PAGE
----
by Rev. Bryan Findlayson, Lectionary Bible Studies and Sermons
Gospel: St. Mark 12: 38-44
Luke grammatically ties together the stories of the Righteous Churchmen and the Widow's Mite, whereas Mark leaves them as separate episodes linked by their context. From the cursing of the barren fig tree, 11:12-14, Mark sets out to expose the hypocrisy of Israel's religious elite. Mark now offsets this image with the image of the righteous poor, 12:41-44, and the kingdom they will soon inherit, 13:1-37. Yet, as Paul would put it, these things "were written down as warnings for us, on whom the fulfillment of the ages has come", 1Cor.10:11.
v38-39. The theologians of the day (priests, Levites, scribes - the clergy and teachers) were highly respected, addressed as "Rabbi", "Father", "Master", and given the seats of honour at the synagogue and at feasts. The people even stood as they passed by in their flowing white robes. The point Jesus makes is that people who are so meticulous at keeping the law would surely know that God alone should receive the praise of men. Their self-intoxication exposes their hypocrisy.
v40. Not only are they status-ridden, but they abuse their privileges. Scribes could not be paid for their religious duties and so often sponged on the hospitality of people with limited means. Justice was set aside and replaced by religious display. This selfish behavior cast them under God's judging eye.
v41-42. The hypocrisy of righteous Israel is now fully exposed by comparing the devotion of the scribes with that of a poor widow. In her devotion to God she gives all that she has. She has two coins, so she could have kept one back, but she gives everything (unlike those who "devour widows' houses"). The coins were the smallest minted in Palestine, a copper "lepton". For his Gentile readers Mark notes that a "lepton" is a fraction (about one eighth) of the smallest Roman copper coin, a "quadrans" ("a penny"/"cent"). While Jesus is seated on a bench, he sees the widow place her coins in one of the thirteen trumpet-shaped money boxes found against the wall in the Court of the Women.
v43-44. Jesus uses the widow's gift to teach his disciples about the nature of service to God. A sizable gift, with its capacity to do great things for God, is not as valuable in God's sight as the motivation behind the gift. The widow's expression of total commitment to God is far more valuable than a generous gift which does little to the affluence of the giver, even though the gift may achieve wonderful ends.
The Danger of Pretence
"Man looks on the outward appearance, but the Lord looks upon the heart", 1Sam.16:7.
William Lane, in his commentary on Mark, identifies the teaching of this passage as "a call for absolute surrender to God and total trust in him." Other commentators have suggested that it serves as a moral judgement on an affluent society. For some it affirms that for the "poor", or at least the truly pious, "the coming kingdom will mean deliverance from oppression and the fulfillment of their hope in God." So then, what does the story of the widow's two cents teach us?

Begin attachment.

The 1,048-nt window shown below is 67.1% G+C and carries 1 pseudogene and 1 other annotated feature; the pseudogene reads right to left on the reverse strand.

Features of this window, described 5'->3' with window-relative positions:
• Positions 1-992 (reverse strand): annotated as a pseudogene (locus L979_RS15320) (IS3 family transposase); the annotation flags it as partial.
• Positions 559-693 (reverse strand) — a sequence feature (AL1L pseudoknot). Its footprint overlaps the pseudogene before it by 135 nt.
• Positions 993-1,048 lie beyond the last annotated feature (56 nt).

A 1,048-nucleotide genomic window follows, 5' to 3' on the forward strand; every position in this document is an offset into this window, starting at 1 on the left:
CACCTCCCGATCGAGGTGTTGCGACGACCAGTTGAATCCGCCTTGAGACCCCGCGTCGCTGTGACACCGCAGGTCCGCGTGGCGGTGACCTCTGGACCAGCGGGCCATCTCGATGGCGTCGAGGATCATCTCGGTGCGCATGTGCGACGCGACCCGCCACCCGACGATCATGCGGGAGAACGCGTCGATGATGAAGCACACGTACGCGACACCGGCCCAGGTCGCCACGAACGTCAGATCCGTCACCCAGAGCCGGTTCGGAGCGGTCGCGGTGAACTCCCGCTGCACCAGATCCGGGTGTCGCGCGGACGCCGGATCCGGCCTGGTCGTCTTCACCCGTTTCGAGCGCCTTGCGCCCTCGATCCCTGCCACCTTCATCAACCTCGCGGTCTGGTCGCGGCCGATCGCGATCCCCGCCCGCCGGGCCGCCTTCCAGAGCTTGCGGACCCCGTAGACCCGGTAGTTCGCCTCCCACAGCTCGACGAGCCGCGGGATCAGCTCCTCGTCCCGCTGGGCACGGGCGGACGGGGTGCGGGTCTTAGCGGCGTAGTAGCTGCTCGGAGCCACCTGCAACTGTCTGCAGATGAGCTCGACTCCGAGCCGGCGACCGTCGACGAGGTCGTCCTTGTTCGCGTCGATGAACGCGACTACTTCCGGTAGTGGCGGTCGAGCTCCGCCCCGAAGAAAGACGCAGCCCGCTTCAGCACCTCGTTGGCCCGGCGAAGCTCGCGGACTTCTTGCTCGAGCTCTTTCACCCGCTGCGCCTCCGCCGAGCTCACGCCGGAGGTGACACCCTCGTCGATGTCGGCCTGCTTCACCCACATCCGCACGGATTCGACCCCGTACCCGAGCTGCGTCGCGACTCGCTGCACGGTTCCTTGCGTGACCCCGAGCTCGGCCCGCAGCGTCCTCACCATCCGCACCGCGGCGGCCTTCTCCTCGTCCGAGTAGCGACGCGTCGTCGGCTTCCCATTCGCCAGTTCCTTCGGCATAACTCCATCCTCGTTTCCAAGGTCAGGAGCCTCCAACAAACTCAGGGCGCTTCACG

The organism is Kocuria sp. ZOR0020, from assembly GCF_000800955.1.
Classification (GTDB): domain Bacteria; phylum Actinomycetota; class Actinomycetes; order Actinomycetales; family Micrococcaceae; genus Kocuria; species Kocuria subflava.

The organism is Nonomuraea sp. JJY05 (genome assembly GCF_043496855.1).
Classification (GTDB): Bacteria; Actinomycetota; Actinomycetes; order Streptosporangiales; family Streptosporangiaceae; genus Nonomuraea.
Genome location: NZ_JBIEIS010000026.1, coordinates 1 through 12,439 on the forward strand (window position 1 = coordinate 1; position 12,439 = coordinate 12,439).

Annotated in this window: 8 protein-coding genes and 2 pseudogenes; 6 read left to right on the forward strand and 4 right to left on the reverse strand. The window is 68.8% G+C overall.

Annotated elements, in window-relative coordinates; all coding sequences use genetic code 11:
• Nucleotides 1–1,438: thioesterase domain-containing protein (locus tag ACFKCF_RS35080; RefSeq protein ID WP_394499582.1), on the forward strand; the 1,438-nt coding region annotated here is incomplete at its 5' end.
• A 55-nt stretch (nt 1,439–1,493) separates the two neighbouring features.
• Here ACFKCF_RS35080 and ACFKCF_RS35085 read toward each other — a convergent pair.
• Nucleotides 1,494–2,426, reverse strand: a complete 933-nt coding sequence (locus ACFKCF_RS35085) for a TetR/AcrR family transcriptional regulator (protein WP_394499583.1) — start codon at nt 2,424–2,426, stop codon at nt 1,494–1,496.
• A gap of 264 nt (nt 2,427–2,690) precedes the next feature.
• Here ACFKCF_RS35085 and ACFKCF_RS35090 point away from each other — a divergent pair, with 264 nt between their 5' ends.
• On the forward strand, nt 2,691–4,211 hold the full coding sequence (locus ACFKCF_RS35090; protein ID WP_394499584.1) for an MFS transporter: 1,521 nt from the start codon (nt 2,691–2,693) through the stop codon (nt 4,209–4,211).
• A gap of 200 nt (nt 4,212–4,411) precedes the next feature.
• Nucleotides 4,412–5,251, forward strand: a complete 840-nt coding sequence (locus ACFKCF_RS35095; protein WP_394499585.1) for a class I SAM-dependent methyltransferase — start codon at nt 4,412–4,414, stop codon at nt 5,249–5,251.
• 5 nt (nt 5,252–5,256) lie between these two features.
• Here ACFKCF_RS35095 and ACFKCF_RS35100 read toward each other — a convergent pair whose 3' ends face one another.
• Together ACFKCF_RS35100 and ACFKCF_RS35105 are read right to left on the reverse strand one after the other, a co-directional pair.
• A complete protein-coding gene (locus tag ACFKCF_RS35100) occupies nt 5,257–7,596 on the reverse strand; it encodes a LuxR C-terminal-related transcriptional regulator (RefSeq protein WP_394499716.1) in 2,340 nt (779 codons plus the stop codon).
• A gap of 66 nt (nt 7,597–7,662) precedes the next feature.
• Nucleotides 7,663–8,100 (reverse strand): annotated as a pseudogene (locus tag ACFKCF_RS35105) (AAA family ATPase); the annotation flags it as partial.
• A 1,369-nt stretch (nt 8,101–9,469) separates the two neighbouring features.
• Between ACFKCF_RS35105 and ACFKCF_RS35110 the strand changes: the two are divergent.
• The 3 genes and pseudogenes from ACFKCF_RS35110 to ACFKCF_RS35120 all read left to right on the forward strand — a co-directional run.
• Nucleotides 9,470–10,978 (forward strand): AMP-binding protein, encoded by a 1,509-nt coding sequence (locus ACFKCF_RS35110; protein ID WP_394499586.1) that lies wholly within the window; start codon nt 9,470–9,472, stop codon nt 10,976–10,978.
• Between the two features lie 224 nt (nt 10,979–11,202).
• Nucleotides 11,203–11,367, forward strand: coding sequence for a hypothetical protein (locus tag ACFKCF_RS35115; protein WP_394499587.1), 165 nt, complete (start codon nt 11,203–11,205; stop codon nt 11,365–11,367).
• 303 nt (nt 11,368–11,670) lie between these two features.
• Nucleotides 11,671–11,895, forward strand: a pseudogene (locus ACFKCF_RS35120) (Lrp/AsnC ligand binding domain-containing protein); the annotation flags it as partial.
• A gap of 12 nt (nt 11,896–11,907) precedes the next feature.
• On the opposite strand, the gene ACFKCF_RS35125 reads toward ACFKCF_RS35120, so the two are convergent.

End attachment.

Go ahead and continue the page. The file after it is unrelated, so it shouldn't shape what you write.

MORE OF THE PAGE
This episode serves as an indictment upon religious Israel, the pious rich, the "righteous" ..., and thus points to impending judgement; "such men will be punished most severely." Yet, Jesus' righteous judgement upon religious Israel is not just for reading "in" church, but rather "for" church. The widow does not serve to image what we must be to receive the fulfillment of our hope (salvation), rather she serves to expose the hypocrisy that is already ours, a hypocrisy that places us under condemnation. The danger facing we churchies, is that our religiosity can easily hide our true life-motivations - motivations toward status, privilege, wealth.... God views the substance of our behavior, not the external act and its consequences. He looks at the heart.
God is not fussed whether we give all as did the widow. Maximizing our resources for the kingdom is a worthy financial ideal to work toward, as is a piety of total dedication toward God, a total giving of self to the Lord. Yet, it is more important that we know ourselves as He knows us - unrighteous, but forgiven and accepted in Christ.
The danger we face is the danger of self deception. Not only can we convince ourselves of our own moral rectitude, but we can spend our whole life trying to convince others. Church is a good place to play the self-righteous game. For example, in every church conflict I have been involved in, and I've been in a few (and sadly sometimes of my own making), I've always been on the right side. The trouble is, my opponents thought they were on the right side as well. In a conflict, both sides believe they possess the moral high ground. With protestations of innocence and offense we can easily fool ourselves while we "devour widows' houses and for a show make lengthy prayers".
Beware the danger of self-righteous piety.
1. Why do "they like to walk around in flowing robes"?
2. How do "they devour widows' houses"?
3. What lesson does Jesus draw from the widow's gift?
Source: Pumpkin Cottage Ministry Resources
Sermons and Bible Commentaries for the 2nd Sunday after the Feast of Transfiguration
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